SEP stands for simplified employee pension plan. It’s a retirement account available to businesses and the self-employed, and it essentially serves as a more flexible counterpart to a 401(k) for employees, usually at smaller companies and businesses.
A SEP has got a lot of similarities with the traditional IRA, the most notable being that any contributions you make to a SEP qualify as pre-tax, meaning that you won’t have to pay income tax on your contributions. That way, you get a major break when April 15 rolls around. Also like a traditional IRA, the SEP is tax-deferred, which means that at 59 ½, the age at which you can begin accessing your funds without penalties, the government will treat anything you withdraw as taxable income.
Apart from appealing to the no-commute-class of pajama-clad freelancers, what makes the SEP different from other retirement accounts is the amount of tax-deferred money you’ll be able to contribute. Where traditional and Roth IRAs cap maximum contributions for individuals under 50 years old at $5,500 per year, SEPs allow a maximum contribution of $54,000 per year, or 25% of your income, whichever number is smaller. And if you work for a small business, your employer can also make contributions on your behalf — up to 25% of your compensation, again, if that number is lower than $54,000.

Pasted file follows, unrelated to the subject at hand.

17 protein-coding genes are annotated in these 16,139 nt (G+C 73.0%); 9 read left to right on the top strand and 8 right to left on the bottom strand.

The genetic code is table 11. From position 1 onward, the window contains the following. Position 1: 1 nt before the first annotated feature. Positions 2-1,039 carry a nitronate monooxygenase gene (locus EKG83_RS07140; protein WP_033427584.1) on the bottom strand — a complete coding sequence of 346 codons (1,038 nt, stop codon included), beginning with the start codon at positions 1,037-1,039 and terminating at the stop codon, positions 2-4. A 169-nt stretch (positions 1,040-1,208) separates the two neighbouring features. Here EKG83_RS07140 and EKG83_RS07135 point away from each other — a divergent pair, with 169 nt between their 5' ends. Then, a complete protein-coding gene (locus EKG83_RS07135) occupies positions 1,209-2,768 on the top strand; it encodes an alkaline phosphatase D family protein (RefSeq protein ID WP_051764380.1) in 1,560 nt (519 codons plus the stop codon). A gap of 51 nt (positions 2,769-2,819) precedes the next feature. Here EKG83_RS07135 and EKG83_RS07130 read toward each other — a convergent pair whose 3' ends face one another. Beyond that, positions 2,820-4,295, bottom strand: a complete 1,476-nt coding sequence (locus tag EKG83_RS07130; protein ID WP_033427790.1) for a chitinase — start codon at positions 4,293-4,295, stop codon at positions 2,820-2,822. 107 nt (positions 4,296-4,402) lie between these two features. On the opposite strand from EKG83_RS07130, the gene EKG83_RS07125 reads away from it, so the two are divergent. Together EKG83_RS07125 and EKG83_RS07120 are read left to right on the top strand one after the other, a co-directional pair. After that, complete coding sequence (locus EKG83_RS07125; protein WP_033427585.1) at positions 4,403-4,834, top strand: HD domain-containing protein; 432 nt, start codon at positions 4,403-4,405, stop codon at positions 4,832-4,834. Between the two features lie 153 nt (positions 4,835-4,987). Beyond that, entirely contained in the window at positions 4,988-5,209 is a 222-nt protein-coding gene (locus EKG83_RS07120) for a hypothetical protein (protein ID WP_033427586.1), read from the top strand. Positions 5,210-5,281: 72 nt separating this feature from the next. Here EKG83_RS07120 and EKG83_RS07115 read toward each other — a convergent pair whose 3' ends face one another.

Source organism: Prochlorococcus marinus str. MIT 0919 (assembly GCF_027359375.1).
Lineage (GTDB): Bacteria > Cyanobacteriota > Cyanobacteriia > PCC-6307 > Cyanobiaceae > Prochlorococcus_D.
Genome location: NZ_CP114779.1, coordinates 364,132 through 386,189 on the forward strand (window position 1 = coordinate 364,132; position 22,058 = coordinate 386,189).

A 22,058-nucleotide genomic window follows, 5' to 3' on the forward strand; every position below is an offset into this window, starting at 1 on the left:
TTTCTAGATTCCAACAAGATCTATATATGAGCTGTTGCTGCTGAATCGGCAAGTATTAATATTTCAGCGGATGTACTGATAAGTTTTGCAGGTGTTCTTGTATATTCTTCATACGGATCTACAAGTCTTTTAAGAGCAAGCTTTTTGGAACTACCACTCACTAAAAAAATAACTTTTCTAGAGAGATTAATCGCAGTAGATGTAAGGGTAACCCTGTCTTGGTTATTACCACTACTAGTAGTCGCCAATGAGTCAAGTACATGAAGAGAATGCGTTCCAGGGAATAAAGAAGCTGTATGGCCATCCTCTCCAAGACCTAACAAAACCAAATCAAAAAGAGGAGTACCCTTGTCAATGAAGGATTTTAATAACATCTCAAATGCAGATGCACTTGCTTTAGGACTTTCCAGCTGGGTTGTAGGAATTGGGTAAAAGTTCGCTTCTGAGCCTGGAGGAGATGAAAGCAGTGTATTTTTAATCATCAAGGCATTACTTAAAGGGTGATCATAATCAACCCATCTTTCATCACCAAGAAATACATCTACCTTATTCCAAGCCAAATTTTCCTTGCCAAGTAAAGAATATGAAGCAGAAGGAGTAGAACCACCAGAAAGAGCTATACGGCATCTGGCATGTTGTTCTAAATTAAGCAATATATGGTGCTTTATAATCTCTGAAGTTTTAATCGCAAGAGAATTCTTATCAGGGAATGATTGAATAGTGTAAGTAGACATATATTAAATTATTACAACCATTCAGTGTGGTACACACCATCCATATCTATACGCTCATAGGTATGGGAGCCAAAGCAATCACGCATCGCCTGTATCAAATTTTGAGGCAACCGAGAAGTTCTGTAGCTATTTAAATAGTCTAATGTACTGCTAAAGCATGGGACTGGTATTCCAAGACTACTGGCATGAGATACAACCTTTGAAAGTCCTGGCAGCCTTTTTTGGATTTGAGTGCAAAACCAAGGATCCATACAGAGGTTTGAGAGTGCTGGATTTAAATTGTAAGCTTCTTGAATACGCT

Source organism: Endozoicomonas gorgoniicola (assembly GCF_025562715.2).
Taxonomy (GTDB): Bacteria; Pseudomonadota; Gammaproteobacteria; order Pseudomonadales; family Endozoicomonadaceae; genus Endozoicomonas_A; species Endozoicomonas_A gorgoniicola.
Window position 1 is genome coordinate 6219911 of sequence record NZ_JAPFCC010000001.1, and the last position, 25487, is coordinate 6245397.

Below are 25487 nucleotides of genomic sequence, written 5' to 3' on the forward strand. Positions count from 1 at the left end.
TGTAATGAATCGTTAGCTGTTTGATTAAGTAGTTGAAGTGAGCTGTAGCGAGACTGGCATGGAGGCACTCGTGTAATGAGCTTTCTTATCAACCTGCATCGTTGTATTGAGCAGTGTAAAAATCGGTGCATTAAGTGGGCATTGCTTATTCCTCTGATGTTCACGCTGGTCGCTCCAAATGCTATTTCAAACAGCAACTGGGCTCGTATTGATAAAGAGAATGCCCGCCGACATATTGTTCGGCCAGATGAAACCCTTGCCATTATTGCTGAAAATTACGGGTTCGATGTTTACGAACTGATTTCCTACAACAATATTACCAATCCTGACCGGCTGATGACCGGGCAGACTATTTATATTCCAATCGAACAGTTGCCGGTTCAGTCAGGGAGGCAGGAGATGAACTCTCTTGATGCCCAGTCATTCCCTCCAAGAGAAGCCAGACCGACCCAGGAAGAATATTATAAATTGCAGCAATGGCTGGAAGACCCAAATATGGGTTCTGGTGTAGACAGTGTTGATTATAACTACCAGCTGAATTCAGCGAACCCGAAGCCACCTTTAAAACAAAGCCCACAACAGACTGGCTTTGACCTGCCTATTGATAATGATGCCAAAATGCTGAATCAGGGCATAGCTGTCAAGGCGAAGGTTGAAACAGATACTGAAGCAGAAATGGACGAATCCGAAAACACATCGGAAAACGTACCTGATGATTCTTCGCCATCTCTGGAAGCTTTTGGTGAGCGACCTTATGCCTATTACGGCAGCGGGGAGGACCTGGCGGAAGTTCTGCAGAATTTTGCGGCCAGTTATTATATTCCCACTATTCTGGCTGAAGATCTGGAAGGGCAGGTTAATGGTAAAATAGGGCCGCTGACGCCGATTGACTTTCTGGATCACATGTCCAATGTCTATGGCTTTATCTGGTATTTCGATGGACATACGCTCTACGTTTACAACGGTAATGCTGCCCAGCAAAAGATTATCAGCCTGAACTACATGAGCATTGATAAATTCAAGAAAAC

SEPs allow members of the gig economy to save amounts comparable to company 401(k)s, but without the inconvenience of having to suffer through coworker birthday parties, or put on pants. As with most retirement accounts, the big danger with SEPs is early withdrawal. Anyone who withdraws early without a qualified exception — like paying for education, or the a first home — will be assessed a painful 10% tax on the money above your his or her income tax rate. SEP contributors should be conservative with their contributions to avoid this scenario at all costs.